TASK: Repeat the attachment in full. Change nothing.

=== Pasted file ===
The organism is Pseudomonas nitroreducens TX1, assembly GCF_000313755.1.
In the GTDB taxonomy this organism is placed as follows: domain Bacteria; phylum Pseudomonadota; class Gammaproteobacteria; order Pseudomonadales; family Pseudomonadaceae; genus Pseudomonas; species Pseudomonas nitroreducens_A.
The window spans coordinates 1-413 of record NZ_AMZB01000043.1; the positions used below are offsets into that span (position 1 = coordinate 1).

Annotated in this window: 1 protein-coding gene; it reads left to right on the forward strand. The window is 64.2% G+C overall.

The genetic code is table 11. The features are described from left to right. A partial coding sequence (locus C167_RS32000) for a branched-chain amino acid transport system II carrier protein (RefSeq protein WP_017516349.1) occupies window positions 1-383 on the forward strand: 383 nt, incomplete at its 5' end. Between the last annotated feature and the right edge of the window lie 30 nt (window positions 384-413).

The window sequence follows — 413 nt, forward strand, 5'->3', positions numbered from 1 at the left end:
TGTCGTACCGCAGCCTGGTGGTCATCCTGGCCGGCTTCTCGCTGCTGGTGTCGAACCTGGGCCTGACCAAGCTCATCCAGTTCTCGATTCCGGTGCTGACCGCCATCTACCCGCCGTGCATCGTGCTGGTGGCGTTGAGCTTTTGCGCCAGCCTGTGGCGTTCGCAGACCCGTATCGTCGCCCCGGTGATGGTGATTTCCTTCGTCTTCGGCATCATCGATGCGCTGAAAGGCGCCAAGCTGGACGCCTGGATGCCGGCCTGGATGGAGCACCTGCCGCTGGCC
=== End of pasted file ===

The organism is Pseudomonas nitroreducens TX1, assembly GCF_000313755.1.
In the GTDB taxonomy this organism is placed as follows: domain Bacteria; phylum Pseudomonadota; class Gammaproteobacteria; order Pseudomonadales; family Pseudomonadaceae; genus Pseudomonas; species Pseudomonas nitroreducens_A.
The window spans coordinates 1-413 of record NZ_AMZB01000043.1; the positions used below are offsets into that span (position 1 = coordinate 1).

Annotated in this window: 1 protein-coding gene; it reads left to right on the forward strand. The window is 64.2% G+C overall.

The genetic code is table 11. The features are described from left to right. A partial coding sequence (locus C167_RS32000) for a branched-chain amino acid transport system II carrier protein (RefSeq protein WP_017516349.1) occupies window positions 1-383 on the forward strand: 383 nt, incomplete at its 5' end. Between the last annotated feature and the right edge of the window lie 30 nt (window positions 384-413).

The window sequence follows — 413 nt, forward strand, 5'->3', positions numbered from 1 at the left end:
TGTCGTACCGCAGCCTGGTGGTCATCCTGGCCGGCTTCTCGCTGCTGGTGTCGAACCTGGGCCTGACCAAGCTCATCCAGTTCTCGATTCCGGTGCTGACCGCCATCTACCCGCCGTGCATCGTGCTGGTGGCGTTGAGCTTTTGCGCCAGCCTGTGGCGTTCGCAGACCCGTATCGTCGCCCCGGTGATGGTGATTTCCTTCGTCTTCGGCATCATCGATGCGCTGAAAGGCGCCAAGCTGGACGCCTGGATGCCGGCCTGGATGGAGCACCTGCCGCTGGCC